Redevelopment money goes to Douglas County School District
ZEPHYR COVE, Nev. — County commissioners got a lesson in school funding on Thursday as part of a discussion on carving out a portion of Tahoe redevelopment for the school district.
Commissioners sitting as the redevelopment agency board voted 4-0 to direct the collection of that portion of Redevelopment Area No 2 to the Douglas County School District until June 30, 2021.
Deputy District Attorney Zach Wadlé said the redevelopment area makes its money from tax increment that wouldn’t be allocated to other agencies.
The resolution will separate out the school district’s portion of the redevelopment money until the state alters the funding formula June 30, 2021.
The estimated $424,863 that would be raised for the school district over the next 18 months won’t be much but it will help, according to Douglas County School District Director of Business Services Sue Estes.
“We’ve taken a $3 million cut because of the per student factor and state restructuring of funding.”
She said Senate Bill 543 approved by the last Legislature could result in a whole new funding structure for schools in Nevada.
“We may lose some additional funds and this redevelopment money really will help us in our local tax structure,” she said.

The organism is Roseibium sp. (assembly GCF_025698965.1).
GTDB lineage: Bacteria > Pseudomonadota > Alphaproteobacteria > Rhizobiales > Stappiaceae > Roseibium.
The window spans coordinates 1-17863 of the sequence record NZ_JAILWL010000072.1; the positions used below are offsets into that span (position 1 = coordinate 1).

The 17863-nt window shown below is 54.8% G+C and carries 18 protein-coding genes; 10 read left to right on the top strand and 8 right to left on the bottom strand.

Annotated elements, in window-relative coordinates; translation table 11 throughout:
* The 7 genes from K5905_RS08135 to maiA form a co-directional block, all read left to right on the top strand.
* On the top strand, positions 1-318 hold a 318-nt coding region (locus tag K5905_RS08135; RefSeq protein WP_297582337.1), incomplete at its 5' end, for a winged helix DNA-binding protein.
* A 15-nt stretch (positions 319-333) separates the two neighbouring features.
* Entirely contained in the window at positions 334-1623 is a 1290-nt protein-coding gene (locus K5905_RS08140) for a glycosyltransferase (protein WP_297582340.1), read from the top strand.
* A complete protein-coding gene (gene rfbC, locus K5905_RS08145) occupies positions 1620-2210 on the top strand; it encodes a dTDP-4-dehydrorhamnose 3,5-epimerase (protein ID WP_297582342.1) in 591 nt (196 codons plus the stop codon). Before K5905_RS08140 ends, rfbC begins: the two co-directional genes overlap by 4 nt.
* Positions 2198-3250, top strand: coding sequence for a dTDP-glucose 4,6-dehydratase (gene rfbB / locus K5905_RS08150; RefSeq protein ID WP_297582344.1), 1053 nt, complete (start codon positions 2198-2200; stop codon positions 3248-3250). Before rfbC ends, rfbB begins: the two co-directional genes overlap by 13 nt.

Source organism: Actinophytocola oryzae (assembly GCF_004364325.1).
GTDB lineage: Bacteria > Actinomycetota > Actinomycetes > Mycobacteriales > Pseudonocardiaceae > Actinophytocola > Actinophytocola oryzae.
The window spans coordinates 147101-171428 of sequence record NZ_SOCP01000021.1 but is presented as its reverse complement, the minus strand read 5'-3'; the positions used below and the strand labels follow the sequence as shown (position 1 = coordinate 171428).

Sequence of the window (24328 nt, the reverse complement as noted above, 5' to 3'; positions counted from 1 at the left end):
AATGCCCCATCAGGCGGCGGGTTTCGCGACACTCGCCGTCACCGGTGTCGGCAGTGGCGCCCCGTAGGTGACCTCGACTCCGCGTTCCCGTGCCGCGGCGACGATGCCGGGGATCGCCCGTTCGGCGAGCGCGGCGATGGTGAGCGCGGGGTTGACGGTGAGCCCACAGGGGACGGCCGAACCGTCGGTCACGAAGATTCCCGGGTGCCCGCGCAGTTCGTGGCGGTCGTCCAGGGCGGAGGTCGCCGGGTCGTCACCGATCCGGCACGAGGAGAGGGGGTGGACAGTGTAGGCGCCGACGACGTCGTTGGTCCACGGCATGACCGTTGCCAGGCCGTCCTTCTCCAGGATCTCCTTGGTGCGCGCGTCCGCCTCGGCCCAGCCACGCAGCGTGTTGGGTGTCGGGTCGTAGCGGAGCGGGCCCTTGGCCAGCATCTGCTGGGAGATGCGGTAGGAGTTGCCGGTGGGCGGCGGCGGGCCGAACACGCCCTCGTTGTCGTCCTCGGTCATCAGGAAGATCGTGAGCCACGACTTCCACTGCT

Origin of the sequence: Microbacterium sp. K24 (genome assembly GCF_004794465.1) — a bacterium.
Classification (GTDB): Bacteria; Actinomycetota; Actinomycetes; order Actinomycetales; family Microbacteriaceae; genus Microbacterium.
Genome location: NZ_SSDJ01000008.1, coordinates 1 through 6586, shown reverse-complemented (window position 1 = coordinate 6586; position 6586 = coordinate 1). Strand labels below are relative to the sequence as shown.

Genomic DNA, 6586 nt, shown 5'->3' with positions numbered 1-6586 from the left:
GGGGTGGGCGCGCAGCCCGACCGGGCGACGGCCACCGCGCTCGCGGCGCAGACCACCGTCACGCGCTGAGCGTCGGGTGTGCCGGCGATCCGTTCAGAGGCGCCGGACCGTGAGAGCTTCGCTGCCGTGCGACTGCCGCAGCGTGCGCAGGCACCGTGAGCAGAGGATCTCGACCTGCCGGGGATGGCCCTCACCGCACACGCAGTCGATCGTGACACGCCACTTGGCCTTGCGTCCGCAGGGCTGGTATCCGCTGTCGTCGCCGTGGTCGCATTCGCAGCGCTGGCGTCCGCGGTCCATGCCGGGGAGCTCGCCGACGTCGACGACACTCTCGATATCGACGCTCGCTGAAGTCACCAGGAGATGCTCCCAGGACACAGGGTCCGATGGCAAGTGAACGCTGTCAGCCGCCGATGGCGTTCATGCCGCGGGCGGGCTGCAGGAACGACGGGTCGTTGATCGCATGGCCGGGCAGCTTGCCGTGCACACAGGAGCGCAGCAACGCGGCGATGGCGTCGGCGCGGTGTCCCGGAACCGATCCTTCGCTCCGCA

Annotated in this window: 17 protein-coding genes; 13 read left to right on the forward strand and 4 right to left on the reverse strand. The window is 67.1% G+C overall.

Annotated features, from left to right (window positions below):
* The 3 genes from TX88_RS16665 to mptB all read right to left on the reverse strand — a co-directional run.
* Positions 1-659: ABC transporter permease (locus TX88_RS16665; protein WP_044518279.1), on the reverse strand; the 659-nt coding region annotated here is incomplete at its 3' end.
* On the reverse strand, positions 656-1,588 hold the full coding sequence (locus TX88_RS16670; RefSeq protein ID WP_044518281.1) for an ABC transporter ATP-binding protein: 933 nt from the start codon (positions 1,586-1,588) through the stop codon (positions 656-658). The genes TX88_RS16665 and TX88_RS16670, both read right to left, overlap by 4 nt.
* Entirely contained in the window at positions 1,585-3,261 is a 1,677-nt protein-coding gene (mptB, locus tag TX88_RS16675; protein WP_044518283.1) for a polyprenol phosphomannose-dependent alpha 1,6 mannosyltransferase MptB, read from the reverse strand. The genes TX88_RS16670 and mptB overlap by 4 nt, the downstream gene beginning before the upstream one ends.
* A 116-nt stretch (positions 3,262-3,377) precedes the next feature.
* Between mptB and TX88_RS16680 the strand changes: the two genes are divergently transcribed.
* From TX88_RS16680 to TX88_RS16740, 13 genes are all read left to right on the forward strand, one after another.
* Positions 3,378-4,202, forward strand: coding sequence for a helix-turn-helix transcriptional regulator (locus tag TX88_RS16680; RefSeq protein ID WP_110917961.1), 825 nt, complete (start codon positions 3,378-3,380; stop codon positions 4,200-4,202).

The state funds schools on a per pupil basis, and Douglas County has seen decreasing enrollments over the past dozen years, particularly at Lake Tahoe.
She said the entire district has lost 1,500 students since 2012 and that Whittell High and Zephyr Cove are down to a combined 270 students.
“When I came here there were 1,700 students at the Lake,” she said.
There are 5,790 students at the Lake with the district losing another 60 students this year.
“I don’t see that improving,” she said. “Families with children are not moving to this county.”
Under the Nevada Plan, every property owner in the state has paid 75 cents per $100 assessed valuation since 1983.
Nevada is home to 17 counties, each of which is its own school district. Funding for districts has been distributed by the state on a per pupil amount set by the Legislature and modified depending on local property tax collections.
However, the Legislature modified the Nevada Plan to provide weighted funding for students that cost more to educate, including English language learners and special education students.
Senate Bill 543 was approved by both houses and signed by Gov. Steve Sisolak on June 14.
Called a pupil-centered funding plan, it would replace the Nevada Plan in 2021, and rural school districts generally opposed it because it would reduce their funding.
Superintendent Teri White said funding that plan could knock an $8 million hole in the budget in 2021-22 when it goes into effect.
Over the next two years, the two plans will run simultaneously.
Commissioner Larry Walsh was absent from the meeting.